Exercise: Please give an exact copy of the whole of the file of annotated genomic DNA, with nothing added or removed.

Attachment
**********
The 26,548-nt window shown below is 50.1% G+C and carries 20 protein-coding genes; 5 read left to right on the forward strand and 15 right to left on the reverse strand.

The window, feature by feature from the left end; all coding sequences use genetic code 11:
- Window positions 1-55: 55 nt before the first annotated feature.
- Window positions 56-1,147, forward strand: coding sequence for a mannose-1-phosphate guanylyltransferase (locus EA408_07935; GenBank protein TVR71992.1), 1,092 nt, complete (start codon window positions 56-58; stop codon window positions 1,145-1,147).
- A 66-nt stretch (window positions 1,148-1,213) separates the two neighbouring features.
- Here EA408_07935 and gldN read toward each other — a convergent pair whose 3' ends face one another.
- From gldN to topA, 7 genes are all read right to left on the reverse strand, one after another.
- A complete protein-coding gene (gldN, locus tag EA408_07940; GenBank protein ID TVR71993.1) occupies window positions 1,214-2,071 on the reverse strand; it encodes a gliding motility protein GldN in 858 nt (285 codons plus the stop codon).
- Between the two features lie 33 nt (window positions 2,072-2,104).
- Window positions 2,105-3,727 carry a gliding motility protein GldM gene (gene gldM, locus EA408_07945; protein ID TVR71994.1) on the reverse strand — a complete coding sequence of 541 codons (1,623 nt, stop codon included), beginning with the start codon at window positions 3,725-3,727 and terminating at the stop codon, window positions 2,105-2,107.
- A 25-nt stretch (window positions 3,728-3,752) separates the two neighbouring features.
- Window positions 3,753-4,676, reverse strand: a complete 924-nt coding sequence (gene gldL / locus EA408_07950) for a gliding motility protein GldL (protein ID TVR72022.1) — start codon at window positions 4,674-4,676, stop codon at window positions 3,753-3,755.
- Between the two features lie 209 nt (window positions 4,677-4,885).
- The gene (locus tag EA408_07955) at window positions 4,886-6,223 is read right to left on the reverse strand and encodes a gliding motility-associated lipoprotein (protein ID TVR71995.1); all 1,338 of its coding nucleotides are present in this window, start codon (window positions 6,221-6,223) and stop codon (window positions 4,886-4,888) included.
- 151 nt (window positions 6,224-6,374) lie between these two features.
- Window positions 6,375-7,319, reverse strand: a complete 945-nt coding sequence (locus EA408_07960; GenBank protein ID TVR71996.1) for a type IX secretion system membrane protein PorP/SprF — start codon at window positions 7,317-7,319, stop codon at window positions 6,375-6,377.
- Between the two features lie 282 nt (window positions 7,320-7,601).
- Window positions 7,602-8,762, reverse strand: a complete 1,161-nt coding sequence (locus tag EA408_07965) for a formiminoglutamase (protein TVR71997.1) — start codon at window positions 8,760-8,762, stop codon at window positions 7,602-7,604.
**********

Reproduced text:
The 26,548-nt window shown below is 50.1% G+C and carries 20 protein-coding genes; 5 read left to right on the forward strand and 15 right to left on the reverse strand.

The window, feature by feature from the left end; all coding sequences use genetic code 11:
- Window positions 1-55: 55 nt before the first annotated feature.
- Window positions 56-1,147, forward strand: coding sequence for a mannose-1-phosphate guanylyltransferase (locus EA408_07935; GenBank protein TVR71992.1), 1,092 nt, complete (start codon window positions 56-58; stop codon window positions 1,145-1,147).
- A 66-nt stretch (window positions 1,148-1,213) separates the two neighbouring features.
- Here EA408_07935 and gldN read toward each other — a convergent pair whose 3' ends face one another.
- From gldN to topA, 7 genes are all read right to left on the reverse strand, one after another.
- A complete protein-coding gene (gldN, locus tag EA408_07940; GenBank protein ID TVR71993.1) occupies window positions 1,214-2,071 on the reverse strand; it encodes a gliding motility protein GldN in 858 nt (285 codons plus the stop codon).
- Between the two features lie 33 nt (window positions 2,072-2,104).
- Window positions 2,105-3,727 carry a gliding motility protein GldM gene (gene gldM, locus EA408_07945; protein ID TVR71994.1) on the reverse strand — a complete coding sequence of 541 codons (1,623 nt, stop codon included), beginning with the start codon at window positions 3,725-3,727 and terminating at the stop codon, window positions 2,105-2,107.
- A 25-nt stretch (window positions 3,728-3,752) separates the two neighbouring features.
- Window positions 3,753-4,676, reverse strand: a complete 924-nt coding sequence (gene gldL / locus EA408_07950) for a gliding motility protein GldL (protein ID TVR72022.1) — start codon at window positions 4,674-4,676, stop codon at window positions 3,753-3,755.
- Between the two features lie 209 nt (window positions 4,677-4,885).
- The gene (locus tag EA408_07955) at window positions 4,886-6,223 is read right to left on the reverse strand and encodes a gliding motility-associated lipoprotein (protein ID TVR71995.1); all 1,338 of its coding nucleotides are present in this window, start codon (window positions 6,221-6,223) and stop codon (window positions 4,886-4,888) included.
- 151 nt (window positions 6,224-6,374) lie between these two features.
- Window positions 6,375-7,319, reverse strand: a complete 945-nt coding sequence (locus EA408_07960; GenBank protein ID TVR71996.1) for a type IX secretion system membrane protein PorP/SprF — start codon at window positions 7,317-7,319, stop codon at window positions 6,375-6,377.
- Between the two features lie 282 nt (window positions 7,320-7,601).
- Window positions 7,602-8,762, reverse strand: a complete 1,161-nt coding sequence (locus tag EA408_07965) for a formiminoglutamase (protein TVR71997.1) — start codon at window positions 8,760-8,762, stop codon at window positions 7,602-7,604.